The Top Reasons Why Your Mortgage Loan Was Declined
With the amount of mortgage loan rejections increasing in the U.S. today, millions are left wondering why their loan was declined, even after all the paperwork was completed and filed.
Whether it’s credit history, small down payments, or insufficient assets, there are a variety of reasons for rejecting a mortgage application today.
Americans have been facing a higher average of mortgage loan rejections since the turn of 2010. The most recent statistic from the Pew Research Center at the end of 2015 confirmed that 27.4% of black, 19.2% of Hispanic, and 11% of white and Asian applicants received a mortgage rejection notice. Unfortunately for minorities in America, they continue to receive a higher percentage of mortgage rejections than white Americans.
Nevertheless, declined mortgage applications seem to be an all-too-likely reality for millions of individuals and couples hoping to secure a mortgage loan today. If you’re trying to figure out why your mortgage loan, which took hours of paperwork and filing, was rejected, here are the top reasons for your setback:
1. Poor Credit
This is the most glaringly obvious reason for why a lender would not want to take you on as a borrower. Your credit report directly reflects your ability to make payments on time in a fair and sufficient manner. If you have a low credit score, lenders will assume that you are not a trustworthy investor in something as expensive as a mortgage loan.
Today, most lenders consider a FICO score of less than 620 to be too low to approve the applicant for a mortgage.
2. Job Instability
Yes, lenders are going to look at your employment history and dedication to your positions. Lenders obviously look for stability in an applicant, and if you’re someone who has held 12 jobs in the last 6-years, they are going to question your integrity and loyalty. If you hop jobs within the same company, that’s a different story. But if you can’t present a resume that boasts longevity and focus, you may have a hard time securing that mortgage loan.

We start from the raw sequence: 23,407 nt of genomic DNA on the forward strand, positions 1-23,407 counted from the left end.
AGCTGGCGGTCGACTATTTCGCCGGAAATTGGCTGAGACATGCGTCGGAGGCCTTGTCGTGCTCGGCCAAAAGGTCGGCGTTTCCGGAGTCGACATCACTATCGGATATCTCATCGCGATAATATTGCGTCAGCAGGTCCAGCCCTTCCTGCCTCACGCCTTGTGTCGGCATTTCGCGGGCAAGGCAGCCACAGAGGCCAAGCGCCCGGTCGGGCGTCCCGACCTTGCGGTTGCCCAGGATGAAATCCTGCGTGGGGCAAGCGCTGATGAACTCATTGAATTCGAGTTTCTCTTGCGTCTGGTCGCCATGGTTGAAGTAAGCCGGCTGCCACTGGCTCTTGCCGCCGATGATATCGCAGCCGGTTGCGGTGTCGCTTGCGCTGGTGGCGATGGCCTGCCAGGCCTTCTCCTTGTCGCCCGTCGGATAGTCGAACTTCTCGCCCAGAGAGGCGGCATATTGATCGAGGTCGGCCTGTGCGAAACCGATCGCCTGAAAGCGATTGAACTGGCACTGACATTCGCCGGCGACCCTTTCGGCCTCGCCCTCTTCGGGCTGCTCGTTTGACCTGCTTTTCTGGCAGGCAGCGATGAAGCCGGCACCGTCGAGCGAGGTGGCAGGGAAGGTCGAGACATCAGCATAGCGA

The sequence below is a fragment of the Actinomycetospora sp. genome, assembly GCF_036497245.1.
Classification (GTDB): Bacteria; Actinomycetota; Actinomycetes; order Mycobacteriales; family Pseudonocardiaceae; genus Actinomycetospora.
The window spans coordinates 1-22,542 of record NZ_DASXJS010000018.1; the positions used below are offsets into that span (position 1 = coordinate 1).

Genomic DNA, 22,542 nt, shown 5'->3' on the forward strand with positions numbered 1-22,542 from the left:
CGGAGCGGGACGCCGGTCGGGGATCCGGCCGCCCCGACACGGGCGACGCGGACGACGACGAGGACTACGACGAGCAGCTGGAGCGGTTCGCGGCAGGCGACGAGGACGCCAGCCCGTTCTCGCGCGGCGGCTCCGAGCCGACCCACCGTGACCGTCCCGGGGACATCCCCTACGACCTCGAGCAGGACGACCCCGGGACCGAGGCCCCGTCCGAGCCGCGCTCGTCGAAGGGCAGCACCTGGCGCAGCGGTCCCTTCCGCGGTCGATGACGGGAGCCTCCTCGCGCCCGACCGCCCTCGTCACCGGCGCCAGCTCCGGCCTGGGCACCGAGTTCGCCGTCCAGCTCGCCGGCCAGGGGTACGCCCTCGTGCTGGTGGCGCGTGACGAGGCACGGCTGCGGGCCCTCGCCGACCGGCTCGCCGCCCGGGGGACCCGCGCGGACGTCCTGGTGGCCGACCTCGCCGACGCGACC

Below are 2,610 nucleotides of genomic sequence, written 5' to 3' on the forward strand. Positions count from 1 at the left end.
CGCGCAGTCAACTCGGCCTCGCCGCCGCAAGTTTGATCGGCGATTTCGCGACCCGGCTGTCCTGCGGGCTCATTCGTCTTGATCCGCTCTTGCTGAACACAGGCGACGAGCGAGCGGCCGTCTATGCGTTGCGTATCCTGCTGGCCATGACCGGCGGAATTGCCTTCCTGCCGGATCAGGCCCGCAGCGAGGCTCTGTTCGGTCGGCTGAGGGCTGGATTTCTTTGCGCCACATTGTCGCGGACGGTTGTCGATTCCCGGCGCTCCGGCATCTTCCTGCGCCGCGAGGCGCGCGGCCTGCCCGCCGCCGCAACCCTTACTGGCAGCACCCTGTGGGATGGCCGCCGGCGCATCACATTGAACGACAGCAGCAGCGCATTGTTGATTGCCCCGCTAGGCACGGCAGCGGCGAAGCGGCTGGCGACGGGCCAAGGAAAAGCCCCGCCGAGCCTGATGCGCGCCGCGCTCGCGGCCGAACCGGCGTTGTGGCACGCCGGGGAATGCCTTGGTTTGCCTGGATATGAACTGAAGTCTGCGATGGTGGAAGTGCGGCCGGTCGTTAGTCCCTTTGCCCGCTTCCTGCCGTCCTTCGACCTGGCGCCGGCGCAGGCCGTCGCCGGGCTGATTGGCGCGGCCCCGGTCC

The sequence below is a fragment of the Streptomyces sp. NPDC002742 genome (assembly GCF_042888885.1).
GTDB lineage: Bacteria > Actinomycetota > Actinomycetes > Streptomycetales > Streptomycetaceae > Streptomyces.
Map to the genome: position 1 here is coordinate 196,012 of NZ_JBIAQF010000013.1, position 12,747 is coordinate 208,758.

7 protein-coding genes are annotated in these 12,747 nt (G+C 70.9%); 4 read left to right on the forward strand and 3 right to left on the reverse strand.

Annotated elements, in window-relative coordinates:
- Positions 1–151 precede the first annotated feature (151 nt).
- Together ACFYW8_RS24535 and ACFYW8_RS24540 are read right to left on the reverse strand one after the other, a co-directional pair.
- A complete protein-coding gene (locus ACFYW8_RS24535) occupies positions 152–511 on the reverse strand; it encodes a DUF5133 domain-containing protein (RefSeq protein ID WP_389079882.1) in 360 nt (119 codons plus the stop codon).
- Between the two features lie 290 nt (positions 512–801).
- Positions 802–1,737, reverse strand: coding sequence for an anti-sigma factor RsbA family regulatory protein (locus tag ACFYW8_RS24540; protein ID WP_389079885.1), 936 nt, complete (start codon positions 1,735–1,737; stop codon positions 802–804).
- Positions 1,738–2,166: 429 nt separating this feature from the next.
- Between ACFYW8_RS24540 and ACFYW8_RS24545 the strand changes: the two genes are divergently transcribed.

3. Small Down Payment
Your lender is going to view your initial down payment as your first attempt at investing in your mortgage loan. If you throw down the smallest down payment possible, they are going to question your commitment to the payments. Bigger is always better when it comes to down payments, even if it’s not the kind of payment you intend to supply every month as you pay off the loan.
4. Insufficient Income
A down payment is how you start off your mortgage loan conversation, whereas your income is how you keep the conversation going. Your lender is going to look at your income-to-debt ratio. While you may have enough money right now to cover your bills and mortgage, if you aren’t able to prove it on paper, your lender will probably walk away from the negotiation.
The D word. Everyone has a little debt, whether it’s student loans or auto loans for the new car you just bought. But, when added together, is your debt-to-income ratio higher than 35%? Lenders don’t want to deal with borrowers that come with a lot of baggage. Crosscheck your numbers before you go after a mortgage loan that is way out of your league.
The good news is, if you just experienced a rejected mortgage loan, that doesn’t mean you can’t keep trying.
Try different lenders and properties to ensure you accomplish your mortgage loan dream.